16-story Apartment Tower OKed for Stamford, Conn.

Mar. 1--STAMFORD -- The final design for a 16-story apartment tower off Summer Street won unanimous approval last night from the Urban Redevelopment Commission, clearing the way for construction to start this summer.

The 184-apartment tower, the second of four planned buildings in the Park Square West development, is to be built on land the URC will sell to Boston 184 development company Corcoran Jennison.

The first phase, a 143-unit apartment building on the eastern side of Summer Street with ground-floor retail and a pedestrian tunnel to Atlantic Street, opened in 2001.

Last night's vote marked a new start for a project delayed and forced into redesign by a lawsuit that blocked the city's attempt to seize the nearby Curley's Diner for the $150 million housing and retail development.

"A lot of water's gone under the bridge since we first selected your group," URC Chairman Stephen Osman told Corcoran Jennison President Marty Jones. "I have to compliment you for sticking with the project."

Corcoran Jennison intends to start construction this summer and finish by spring 2009, Jones said.

"We've always felt that Stamford and this particular site did present a great opportunity," she said. "We didn't think it was going to be so long."

The $50 million second phase, designed by Herbert S. Newman and Partners of New Haven, will go up on the west side of Summer Street, north of several commercial buildings that face West Park Place. It will include 11,000 square feet of ground-floor retail space facing Summer Street and on a new internal roadway south of the Crown Majestic movie theater.

The development will include 37 units -- 20 percent of the total number -- reserved for renters who earn less than 50 percent of the area median income. Of those, 23 would have permanent rent restrictions; the remaining 14 would be rent-restricted for 30 years. The one- and two-bedroom apartments would range from 738 square feet to 1,078 square feet.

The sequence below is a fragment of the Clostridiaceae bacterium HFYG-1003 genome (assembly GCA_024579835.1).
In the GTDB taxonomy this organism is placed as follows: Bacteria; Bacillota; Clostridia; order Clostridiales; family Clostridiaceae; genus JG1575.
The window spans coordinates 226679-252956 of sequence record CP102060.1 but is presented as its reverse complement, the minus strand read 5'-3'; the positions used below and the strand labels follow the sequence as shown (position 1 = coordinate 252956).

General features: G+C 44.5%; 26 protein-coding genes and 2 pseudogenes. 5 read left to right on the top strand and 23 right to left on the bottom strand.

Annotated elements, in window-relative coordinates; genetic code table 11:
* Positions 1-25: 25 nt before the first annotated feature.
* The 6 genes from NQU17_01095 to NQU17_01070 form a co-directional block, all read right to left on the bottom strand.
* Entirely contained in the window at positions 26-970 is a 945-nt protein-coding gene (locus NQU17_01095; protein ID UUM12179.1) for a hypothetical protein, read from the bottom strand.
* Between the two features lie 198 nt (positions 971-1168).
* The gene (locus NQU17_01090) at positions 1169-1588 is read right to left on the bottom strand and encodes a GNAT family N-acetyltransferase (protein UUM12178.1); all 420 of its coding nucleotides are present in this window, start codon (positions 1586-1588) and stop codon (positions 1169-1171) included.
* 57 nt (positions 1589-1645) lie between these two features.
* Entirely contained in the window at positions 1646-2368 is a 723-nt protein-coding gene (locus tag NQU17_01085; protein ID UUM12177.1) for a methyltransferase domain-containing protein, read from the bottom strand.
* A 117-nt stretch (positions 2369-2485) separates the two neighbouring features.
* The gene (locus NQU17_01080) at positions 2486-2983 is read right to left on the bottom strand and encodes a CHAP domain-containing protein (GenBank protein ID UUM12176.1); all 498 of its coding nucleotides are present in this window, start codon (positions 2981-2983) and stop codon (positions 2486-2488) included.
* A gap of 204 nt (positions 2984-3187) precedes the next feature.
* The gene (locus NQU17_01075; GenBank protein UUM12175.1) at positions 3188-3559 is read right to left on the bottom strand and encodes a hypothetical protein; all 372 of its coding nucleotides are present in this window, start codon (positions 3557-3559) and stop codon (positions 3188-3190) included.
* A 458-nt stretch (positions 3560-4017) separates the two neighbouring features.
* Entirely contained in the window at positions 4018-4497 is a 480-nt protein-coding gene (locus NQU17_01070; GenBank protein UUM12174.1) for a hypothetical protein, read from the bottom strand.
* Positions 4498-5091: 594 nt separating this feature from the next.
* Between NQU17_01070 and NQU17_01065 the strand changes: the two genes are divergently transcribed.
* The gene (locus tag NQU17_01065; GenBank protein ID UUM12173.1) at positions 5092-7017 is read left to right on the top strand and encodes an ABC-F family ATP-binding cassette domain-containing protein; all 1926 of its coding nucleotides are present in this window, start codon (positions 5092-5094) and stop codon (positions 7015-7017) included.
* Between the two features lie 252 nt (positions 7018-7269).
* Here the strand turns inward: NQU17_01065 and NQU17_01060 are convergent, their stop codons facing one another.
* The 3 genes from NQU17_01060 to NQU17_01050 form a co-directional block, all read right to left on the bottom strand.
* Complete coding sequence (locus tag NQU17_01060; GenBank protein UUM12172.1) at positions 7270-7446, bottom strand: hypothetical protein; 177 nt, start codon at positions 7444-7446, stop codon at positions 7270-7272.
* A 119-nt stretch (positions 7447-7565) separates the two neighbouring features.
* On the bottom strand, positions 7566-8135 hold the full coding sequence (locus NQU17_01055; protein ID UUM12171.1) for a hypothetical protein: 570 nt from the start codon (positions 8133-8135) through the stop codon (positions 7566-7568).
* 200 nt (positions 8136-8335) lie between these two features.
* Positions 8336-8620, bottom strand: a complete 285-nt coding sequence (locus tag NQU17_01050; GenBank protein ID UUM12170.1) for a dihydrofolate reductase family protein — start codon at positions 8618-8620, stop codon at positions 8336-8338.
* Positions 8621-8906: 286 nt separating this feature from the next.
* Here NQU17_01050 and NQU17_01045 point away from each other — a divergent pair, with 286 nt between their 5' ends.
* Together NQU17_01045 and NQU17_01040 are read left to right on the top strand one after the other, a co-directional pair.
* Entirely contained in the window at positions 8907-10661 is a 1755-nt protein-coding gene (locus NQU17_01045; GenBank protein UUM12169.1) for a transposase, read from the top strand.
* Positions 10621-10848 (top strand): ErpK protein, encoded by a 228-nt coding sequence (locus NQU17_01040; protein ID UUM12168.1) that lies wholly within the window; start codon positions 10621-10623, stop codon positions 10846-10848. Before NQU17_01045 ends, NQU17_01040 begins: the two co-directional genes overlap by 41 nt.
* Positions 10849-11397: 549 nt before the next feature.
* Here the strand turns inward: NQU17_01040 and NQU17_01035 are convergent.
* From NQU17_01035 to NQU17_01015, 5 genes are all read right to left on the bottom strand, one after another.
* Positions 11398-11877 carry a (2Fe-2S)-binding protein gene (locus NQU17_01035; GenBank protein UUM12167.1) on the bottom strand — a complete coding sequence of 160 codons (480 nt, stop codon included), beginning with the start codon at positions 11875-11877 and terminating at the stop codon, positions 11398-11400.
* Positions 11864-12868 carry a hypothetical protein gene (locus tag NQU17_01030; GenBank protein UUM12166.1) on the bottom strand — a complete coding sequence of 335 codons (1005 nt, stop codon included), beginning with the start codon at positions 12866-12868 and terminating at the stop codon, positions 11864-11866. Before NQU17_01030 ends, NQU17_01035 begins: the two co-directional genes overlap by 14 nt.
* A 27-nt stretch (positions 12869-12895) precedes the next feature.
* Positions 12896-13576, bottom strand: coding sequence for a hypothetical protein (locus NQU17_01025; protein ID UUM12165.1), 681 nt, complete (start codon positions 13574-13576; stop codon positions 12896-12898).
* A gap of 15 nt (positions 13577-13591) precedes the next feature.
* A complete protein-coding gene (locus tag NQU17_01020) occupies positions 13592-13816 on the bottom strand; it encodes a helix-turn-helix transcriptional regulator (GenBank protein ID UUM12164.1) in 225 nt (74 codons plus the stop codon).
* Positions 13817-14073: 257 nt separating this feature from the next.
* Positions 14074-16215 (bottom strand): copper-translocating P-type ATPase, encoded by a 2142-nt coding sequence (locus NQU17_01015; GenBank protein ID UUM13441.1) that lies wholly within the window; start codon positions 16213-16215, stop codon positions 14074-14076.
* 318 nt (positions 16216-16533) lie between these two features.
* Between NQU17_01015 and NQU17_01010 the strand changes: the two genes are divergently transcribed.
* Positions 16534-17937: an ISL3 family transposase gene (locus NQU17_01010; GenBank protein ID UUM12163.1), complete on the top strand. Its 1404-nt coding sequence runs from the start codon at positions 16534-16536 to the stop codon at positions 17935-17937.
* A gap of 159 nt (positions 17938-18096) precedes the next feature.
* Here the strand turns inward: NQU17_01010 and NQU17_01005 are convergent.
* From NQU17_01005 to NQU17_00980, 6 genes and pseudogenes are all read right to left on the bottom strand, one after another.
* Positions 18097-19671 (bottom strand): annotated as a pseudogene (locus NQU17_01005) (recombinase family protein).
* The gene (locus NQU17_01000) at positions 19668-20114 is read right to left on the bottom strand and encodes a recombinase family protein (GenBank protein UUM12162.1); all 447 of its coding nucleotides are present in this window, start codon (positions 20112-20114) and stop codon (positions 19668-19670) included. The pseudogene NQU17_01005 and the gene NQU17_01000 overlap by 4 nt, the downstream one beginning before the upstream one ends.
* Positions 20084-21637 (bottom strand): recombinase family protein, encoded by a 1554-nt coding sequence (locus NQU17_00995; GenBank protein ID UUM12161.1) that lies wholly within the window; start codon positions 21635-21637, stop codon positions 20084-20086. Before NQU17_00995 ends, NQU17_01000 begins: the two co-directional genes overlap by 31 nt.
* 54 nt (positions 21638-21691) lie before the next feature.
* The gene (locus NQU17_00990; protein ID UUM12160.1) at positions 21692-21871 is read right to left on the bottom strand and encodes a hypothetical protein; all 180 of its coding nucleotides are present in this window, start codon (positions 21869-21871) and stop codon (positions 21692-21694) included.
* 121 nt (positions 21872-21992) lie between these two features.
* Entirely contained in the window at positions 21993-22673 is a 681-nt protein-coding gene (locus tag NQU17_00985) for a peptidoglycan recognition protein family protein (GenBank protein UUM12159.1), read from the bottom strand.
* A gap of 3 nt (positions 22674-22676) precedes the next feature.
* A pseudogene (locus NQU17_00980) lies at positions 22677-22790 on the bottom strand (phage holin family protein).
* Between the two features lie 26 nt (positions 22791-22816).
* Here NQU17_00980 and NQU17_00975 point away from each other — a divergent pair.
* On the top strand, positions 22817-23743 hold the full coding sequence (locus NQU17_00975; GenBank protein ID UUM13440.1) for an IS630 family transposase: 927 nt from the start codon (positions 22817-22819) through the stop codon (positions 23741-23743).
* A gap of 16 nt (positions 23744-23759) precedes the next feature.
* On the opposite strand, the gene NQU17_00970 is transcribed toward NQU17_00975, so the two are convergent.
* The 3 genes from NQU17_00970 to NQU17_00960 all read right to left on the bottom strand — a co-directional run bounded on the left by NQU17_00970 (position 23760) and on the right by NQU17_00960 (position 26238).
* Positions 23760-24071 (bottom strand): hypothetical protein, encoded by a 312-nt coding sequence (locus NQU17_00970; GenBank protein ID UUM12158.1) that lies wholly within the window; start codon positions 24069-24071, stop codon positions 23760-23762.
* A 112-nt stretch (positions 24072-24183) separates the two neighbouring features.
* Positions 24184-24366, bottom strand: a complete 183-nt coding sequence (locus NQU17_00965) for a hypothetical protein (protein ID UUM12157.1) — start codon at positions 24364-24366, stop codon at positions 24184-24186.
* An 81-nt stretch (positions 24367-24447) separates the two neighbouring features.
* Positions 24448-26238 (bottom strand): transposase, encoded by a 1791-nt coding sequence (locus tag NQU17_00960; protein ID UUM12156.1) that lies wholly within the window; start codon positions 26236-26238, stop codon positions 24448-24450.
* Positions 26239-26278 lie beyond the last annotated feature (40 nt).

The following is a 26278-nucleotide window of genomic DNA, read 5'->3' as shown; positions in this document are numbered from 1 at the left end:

The Zoning Board approved the project last month, but the URC and Corcoran Jennison were still negotiating final design and contract details.

Those details included redesigning the pedestrian bridge between the URC's existing parking garage and the apartment building's garage to make it more transparent, adding more windows to one side of the apartment building and moving above-ground electrical transformers to a less conspicuous location.

The contract with the URC requires the developer to start design work on the third and fourth buildings, planned for vacant land surrounding Curley's, soon after construction begins on the building approved last night.

In 2002, the state Supreme Court ruled the city could not seize the diner, owned by sisters Maria Aposporos and Eleni Begetissince 1977, because the city's decision to take it by eminent domain was based on an outdated 1963 finding that the property was blighted.

Corcoran Jennison and the URC had to redesign the project around the diner and the 5,700-square-foot lot it occupies. The third and fourth buildings are planned to include more than 200 additional apartments and about 20,000 square feet of ground-floor retail space.

Copyright (c) 2007, The Stamford Advocate, Conn. Distributed by McClatchy-Tribune Business News.


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